Teachers

Water, Water, Everywhere—Is it Safe?

Students explore the {definitionbot=disable}contents of untreated water, using a microscope to find organisms. They then create their own filtering system to clean the water. Finally, students research water-borne pathogens that may be increasing in number due to effects of global warming.

Summary
Objectives
Materials Needed
Procedures
Assessment
Extension Activities
Relevant Curriculum Standards

 

SUMMARY:

In this activity, students explore the contents of untreated water, using a microscope to find organisms, create their own filtering system to clean the water, and then research water-borne pathogens that may be increasing in number due to effects of global warming.

Estimated class time:
2-3 class periods (90 minute blocks)

OBJECTIVES:

Students will:

  • Define global warming
  • Relate increase in temperature to an increase in potential water-borne pathogens
  • Use a microscope to examine water
  • Create their own water filtering system
  • Research a specific water-borne pathogen
  • Display research findings in a poster

MATERIALS NEEDED:

  • Sample of fresh water from pond, stream, lake, or other source—the cloudier, the better!
  • Microscopes
  • Pipettes
  • Slides, preferably depression slides
  • Assorted substances to use in filters, such as coffee filters, kitty litter, sand, gravel, cotton, cheesecloth
  • Funnels
  • Beakers
  • Guidebooks or textbooks to identify aquatic microorganisms
  • Poster boards or construction paper suitable for posters
  • Markers, colored pencils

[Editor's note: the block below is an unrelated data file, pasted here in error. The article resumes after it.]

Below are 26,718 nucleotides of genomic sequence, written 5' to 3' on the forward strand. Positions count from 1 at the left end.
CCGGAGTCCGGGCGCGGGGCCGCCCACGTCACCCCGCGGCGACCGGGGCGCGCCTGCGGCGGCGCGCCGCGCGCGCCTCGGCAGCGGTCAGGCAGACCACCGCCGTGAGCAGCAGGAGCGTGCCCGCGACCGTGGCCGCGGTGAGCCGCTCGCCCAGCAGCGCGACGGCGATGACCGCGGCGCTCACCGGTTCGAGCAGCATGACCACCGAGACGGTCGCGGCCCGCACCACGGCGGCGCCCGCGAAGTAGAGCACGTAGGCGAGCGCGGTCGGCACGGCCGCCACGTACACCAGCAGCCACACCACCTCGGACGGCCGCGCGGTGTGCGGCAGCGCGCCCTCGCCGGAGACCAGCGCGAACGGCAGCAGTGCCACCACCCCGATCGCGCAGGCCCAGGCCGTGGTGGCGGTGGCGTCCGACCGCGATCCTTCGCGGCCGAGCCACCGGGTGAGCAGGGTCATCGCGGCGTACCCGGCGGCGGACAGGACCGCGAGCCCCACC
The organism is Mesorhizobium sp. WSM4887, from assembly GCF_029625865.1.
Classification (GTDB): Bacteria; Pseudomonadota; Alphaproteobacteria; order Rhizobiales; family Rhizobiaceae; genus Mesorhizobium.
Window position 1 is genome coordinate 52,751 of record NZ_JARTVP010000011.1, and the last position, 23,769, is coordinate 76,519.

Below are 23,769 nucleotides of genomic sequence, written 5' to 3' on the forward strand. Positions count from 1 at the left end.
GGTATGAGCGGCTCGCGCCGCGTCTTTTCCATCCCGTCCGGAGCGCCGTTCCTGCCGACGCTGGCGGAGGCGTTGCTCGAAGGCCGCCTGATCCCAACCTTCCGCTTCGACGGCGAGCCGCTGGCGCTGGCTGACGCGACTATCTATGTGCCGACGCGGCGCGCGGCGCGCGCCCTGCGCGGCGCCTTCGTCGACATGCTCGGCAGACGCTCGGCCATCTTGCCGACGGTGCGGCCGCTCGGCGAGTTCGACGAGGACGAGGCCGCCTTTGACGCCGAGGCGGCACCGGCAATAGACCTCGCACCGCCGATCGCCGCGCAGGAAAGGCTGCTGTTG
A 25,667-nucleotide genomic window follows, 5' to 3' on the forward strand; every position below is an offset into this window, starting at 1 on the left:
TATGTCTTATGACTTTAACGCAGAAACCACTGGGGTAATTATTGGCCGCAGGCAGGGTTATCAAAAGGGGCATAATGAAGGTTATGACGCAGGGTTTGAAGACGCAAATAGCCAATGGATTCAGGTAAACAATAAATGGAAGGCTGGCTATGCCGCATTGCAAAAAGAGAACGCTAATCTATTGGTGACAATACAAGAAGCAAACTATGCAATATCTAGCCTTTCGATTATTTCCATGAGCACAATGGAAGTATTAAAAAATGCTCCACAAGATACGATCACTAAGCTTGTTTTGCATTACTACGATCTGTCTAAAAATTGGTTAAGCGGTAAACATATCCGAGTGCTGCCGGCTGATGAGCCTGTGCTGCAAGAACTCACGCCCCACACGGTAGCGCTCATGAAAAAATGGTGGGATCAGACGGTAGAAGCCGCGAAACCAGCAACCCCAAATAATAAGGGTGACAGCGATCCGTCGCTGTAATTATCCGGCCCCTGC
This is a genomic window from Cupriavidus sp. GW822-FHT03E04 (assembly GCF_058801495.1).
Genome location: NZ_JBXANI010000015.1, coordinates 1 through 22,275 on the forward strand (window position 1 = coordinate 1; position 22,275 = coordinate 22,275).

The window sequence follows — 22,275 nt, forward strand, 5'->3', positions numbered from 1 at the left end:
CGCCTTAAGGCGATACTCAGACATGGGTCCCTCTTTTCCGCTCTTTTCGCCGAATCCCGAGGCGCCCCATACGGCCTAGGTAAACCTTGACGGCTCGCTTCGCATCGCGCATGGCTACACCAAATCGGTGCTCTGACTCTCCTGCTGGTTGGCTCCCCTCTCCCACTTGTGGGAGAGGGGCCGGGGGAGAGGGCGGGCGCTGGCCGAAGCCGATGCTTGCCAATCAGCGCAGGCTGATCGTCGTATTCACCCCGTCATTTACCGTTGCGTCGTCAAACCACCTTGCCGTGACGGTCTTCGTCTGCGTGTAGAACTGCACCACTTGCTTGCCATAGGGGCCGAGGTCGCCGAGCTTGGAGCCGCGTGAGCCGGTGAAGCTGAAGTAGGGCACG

• Internet access
  • Other reference materials

PROCEDURES:

Introduction:
Introduce the students to the topic of global warming by directing them to the website "Taking Our Temperature" on this website. Ask what they've heard about global warming and what it might affect. Have them read the "What Is Global Warming" section of this website, and then suggest that global warming may also affect our water supply. Let's take a look at how.

Part I: Observation

  1. Provide each pair of students with a sample of water (100 to 150 ml should be sufficient).

  2. Students should write a description of the water before doing anything with it.
    • How clear is it?
    • Is there an odor?
    • Any visible substances floating or suspended in the water?
  3. Have students use pipettes to drop one drop of water on a microscope slide and then examine it under high power.

  4. Students should draw what they see, trying to identify the organisms using texts and guidebooks.

Part II: Filtering

  1. Now each group should be challenged to clean up their water. Allow each group to choose small amounts of any three materials from the filter materials supply and design their own filters by layering their chosen materials in a funnel placed over a beaker.
  2. Pour water sample through filter
  3. Compare the appearance of the filtered water to what it looked like before filtering. Write down observations.
  4. Ask students:
    • Would you drink the water now?
    • Have you removed all the impurities?
    • What might still remain in the water?
  5. Have students re-examine their water under a microscope to find out which, if any, organisms may have made it through their filters.